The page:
The "gold diggers" are four aspiring actresses: Polly (Ruby Keeler), an ingenue; Carol (Joan Blondell), a torch singer; Trixie (Aline MacMahon), a comedian; and Fay (Ginger Rogers), a glamour puss.
The film was made in 1933, during the Great Depression and contains numerous direct references to it. It begins with a rehearsal for a stage show, which is interrupted by the producer's creditors who close down the show because of unpaid bills.
At the unglamorous apartment shared by three of the four actresses (Polly, Carol, and Trixie), the producer, Barney Hopkins (Ned Sparks), is in despair because he has everything he needs to put on a show, except money. He hears Brad Roberts (Dick Powell), the girls' neighbor and Polly's boyfriend, playing the piano. Brad is a brilliant songwriter and singer who not only has written the music for a show, but also offers Hopkins $15,000 in cash to back the production. Of course, they all think he is kidding, but he insists that he is serious – he offers to back the show, but refuses to perform in it, despite his talent and voice.
Brad comes through with the money and the show goes into production, but the girls are suspicious that he must be a criminal since he is cagey about his past and will not appear in the show, even though he is clearly more talented than the aging juvenile lead (Clarence Nordstrom) they have hired. It turns out, however, that Brad is in fact a millionaire's son whose family does not want him associating with the theatre. On opening night, in order to save the show when the juvenile cannot perform (due to his lumbago acting up), Brad is forced to play the lead role.
With the resulting publicity, Brad's brother J. Lawrence Bradford (Warren William) and family lawyer Fanuel H. Peabody (Guy Kibbee) discover what he is doing and go to New York to save him from being seduced by a "gold digger".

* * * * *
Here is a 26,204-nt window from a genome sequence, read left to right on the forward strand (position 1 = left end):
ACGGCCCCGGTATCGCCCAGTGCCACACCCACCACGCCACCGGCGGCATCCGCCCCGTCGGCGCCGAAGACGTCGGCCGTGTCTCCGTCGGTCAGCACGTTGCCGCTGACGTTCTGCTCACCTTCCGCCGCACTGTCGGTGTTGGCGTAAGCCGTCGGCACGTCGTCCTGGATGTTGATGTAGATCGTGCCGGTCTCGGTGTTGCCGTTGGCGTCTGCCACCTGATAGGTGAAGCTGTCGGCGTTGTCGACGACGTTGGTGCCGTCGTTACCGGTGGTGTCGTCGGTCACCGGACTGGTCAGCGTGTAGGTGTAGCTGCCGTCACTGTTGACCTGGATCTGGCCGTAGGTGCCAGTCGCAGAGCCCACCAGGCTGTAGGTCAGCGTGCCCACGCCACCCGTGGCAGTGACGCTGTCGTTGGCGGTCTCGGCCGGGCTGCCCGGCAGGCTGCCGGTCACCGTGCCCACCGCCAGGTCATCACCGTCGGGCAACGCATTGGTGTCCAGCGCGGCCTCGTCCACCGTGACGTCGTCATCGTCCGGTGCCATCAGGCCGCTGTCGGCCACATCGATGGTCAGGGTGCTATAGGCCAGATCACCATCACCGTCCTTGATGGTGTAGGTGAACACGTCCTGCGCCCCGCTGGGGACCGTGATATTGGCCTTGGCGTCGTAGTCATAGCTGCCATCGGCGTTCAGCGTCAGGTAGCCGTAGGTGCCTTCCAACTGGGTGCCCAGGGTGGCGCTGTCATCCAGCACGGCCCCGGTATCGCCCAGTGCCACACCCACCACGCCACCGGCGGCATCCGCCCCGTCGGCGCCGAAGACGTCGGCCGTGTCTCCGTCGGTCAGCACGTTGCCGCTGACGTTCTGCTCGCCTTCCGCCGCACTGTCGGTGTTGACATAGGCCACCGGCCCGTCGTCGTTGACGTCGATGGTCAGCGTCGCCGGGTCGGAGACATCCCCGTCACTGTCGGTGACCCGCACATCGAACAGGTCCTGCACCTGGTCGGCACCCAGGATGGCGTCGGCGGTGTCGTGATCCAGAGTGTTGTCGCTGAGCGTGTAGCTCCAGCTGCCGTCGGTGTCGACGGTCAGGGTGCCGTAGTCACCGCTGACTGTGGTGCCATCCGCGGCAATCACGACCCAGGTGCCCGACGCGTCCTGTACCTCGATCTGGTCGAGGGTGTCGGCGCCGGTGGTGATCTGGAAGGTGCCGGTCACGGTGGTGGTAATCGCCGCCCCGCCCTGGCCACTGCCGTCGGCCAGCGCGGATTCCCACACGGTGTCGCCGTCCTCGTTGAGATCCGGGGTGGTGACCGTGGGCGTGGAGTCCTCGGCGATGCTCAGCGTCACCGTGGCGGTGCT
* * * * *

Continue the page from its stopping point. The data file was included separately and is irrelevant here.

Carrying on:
Lawrence mistakes Carol for Polly, and his heavy-handed effort to dissuade the "cheap and vulgar" showgirl from marrying Brad by buying her off annoys her so much that she plays along, but the two fall in love. Meanwhile, Trixie targets "Fanny" the lawyer as the perfect rich sap ripe for exploitation. When Lawrence finds out that Brad and Polly have wed, he threatens to have the marriage annulled, but relents when Carol refuses to marry him if he does. Trixie marries Fanuel. All the "gold diggers" (except Fay) end up with wealthy men.Warren William as Lawrence Bradford
Joan Blondell as Carol King
Aline MacMahon as Trixie Lorraine
Ruby Keeler as Polly Parker
Dick Powell as Brad Roberts (aka Robert Treat Bradford)
Guy Kibbee as Fanuel H. Peabody
Ned Sparks as Barney Hopkins
Ginger Rogers as Fay Fortune
Etta Moten as soloist in "Remember My Forgotten Man" (uncredited)
Billy Barty as The Baby in "Pettin' in the Park" (uncredited)
Gold Diggers of 1933 was originally to be called High Life, and George Brent was an early casting idea for the role played by Warren William.
The film was made for an estimated $433,000 at Warner Bros. studios in Burbank, and went into general release on May 27, 1933.
It was the third most popular movie at the US box office in 1933. The film made a profit of $1,602,530.
In 1934, the film was nominated for an Oscar for Best Sound Recording for Nathan Levinson, the film's sound director.
The film was nominated for the following American Film Institute lists:2004: AFI's 100 Years...100 Songs: "We're in the Money"